Lifeboat women: Sam Armatage from Teddington RNLI
It had never occurred to me that I might become a lifeboat crew member. But once I was part of the crew, I quickly became fascinated with the origin stories of other volunteers. What led them to join? What keeps them going out when their beds are warm and the night is unknown?
I was particularly curious about the other women, who now make up about 11% of lifeboat crew volunteers. So I started to ask them about how they got started, their best shouts, and hopes for the future – sometimes over coffee, often over Skype – crossing the distance from my south-west London flat to the Irish coast or north of Scotland.
These are some of their stories.
Sam Armatage, Teddington RNLI
First, meet Sam. We volunteer together at Teddington Lifeboat Station, and talked more about it in her garden one sunny afternoon. Family life permeated our time together: chatting with her son at the door, pausing my questions to catch up with her partner, two dogs wrestling at my feet throughout. This seemed appropriate, as family life is a big part of why Sam joined up 3 years ago.
She had just given birth to her youngest, Emily, and quit her job in charitable fundraising to give her more family time. So when her daughter started school, she started to think about what this new stage of life as a mum of three might look like.
Boats had been a big part of her childhood, with weekends and summers spent sailing between the Solent, Channel Islands and France. Her parents were big supporters of the RNLI, as is often the case with sailors, taking collections boxes around Teddington.
‘My parents are no longer around, so it’s quite nice to do something they’d approve of,’ says Sam.
Sam grew up in the area but was living in Cornwall when Teddington Lifeboat Station was established in 2002. So, when she started to consider volunteering, the RNLI wasn’t her first thought. That is, until she read an article in the local paper by a female crew member. She decided to find out more.
Teddington was recruiting for new volunteers, so it wasn’t long before she was turning up to weekly training on a Tuesday and navigating her way through the crew handbook and online learning. The training seemed a lot but after 3 years, Sam passed the 47 modules required to become fully qualified crew on the Thames – a huge achievement.
And she’s enjoying having something for herself. When Sam first joined, she planned to stick to volunteering during school hours. But the lifeboat has a way of creeping up on you. Before long, you find yourself signing up to cover nights and helping out at open days. Sam ran out of her birthday lunch last year to join a search, cycling along the shoreline to help spot two missing girls (who were found safe and sound).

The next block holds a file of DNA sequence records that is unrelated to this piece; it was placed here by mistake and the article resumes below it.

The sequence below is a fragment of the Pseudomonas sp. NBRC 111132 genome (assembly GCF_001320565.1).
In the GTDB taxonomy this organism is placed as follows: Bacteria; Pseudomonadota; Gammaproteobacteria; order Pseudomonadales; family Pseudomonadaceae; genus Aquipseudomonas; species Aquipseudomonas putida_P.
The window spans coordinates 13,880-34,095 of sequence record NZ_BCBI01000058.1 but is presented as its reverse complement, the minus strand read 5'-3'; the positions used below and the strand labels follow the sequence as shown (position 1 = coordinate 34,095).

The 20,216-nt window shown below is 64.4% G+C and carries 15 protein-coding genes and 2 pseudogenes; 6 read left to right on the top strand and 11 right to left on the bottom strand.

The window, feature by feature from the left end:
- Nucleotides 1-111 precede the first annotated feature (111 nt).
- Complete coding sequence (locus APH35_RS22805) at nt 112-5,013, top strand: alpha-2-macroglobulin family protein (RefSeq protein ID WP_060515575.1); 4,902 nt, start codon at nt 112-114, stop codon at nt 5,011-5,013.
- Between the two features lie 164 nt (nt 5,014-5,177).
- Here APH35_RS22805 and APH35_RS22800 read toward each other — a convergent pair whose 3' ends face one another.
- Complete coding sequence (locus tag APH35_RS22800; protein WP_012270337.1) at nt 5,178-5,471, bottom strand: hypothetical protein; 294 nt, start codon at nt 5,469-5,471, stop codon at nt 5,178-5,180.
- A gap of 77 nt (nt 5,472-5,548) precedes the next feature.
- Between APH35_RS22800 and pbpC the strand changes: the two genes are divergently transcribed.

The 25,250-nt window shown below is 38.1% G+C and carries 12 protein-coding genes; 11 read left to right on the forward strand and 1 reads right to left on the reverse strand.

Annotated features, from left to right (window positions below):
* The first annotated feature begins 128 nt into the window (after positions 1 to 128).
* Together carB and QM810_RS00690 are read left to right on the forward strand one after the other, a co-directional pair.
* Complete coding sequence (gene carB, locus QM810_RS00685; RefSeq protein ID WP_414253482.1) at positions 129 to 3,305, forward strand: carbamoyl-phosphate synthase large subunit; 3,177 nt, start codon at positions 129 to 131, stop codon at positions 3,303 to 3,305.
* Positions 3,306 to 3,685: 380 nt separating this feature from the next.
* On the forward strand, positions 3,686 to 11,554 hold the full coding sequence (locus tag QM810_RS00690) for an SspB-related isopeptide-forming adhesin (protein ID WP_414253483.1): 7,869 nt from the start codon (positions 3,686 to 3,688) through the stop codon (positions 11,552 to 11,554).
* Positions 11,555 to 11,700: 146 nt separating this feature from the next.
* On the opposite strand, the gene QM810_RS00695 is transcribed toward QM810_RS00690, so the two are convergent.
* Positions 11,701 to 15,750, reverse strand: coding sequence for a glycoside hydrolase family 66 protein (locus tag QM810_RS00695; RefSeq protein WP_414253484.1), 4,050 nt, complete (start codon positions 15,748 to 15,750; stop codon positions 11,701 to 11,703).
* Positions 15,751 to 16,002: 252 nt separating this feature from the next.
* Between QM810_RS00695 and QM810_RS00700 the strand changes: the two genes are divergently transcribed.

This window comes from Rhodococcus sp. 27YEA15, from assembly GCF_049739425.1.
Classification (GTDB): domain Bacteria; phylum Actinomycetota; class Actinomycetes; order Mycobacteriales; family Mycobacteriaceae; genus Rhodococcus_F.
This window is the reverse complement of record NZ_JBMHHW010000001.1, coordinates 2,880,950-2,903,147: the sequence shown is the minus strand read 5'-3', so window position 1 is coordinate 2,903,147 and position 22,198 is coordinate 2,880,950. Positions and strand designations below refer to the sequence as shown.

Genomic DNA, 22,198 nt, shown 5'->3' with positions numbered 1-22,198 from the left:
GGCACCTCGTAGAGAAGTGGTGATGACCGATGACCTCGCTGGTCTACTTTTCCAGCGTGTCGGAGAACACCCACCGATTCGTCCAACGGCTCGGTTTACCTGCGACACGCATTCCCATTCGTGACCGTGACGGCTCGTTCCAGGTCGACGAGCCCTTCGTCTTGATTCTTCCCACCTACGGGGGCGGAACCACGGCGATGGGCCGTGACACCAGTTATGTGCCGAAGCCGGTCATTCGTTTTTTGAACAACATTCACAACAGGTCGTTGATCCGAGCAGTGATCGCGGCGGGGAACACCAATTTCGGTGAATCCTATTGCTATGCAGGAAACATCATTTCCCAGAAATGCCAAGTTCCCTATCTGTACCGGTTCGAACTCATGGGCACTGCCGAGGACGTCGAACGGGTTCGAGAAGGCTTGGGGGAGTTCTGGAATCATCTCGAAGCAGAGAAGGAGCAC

She’s also become particularly involved in the casualty care side of things. Volunteering isn’t just something she does for herself. Sam says: ‘It’s a useful skill to have. You meet people and think: “I can help with that”. You know that you can make a difference.’
This was the case one day when Sam walking to a nail appointment in Teddington High Street. A woman had fallen while running for the bus and cut her head. There were several people crowded around her, but it was Sam who had the knowledge and experience to treat the woman when she was in shock.
All this experience and training has given her the confidence and capability to start volunteering as a first aider at events across London – along with fellow crew member Tim.
I ask Sam what her kids think of it all.
‘They’re impressed. Louis always wants me to be careful on the boat. And Ashley talks about how he’d like to do it too.’
‘She’s proud of her mum. I think it’s really important for her to see that I’m doing something positive. Sometimes I ask her if she’s going to join, and she just answers coyly: “might do”.’
You can help save lives at sea with a donation today. From kit to crew training to kids’ education, you’ll be making a real difference to our volunteers – and the people they save.Donate today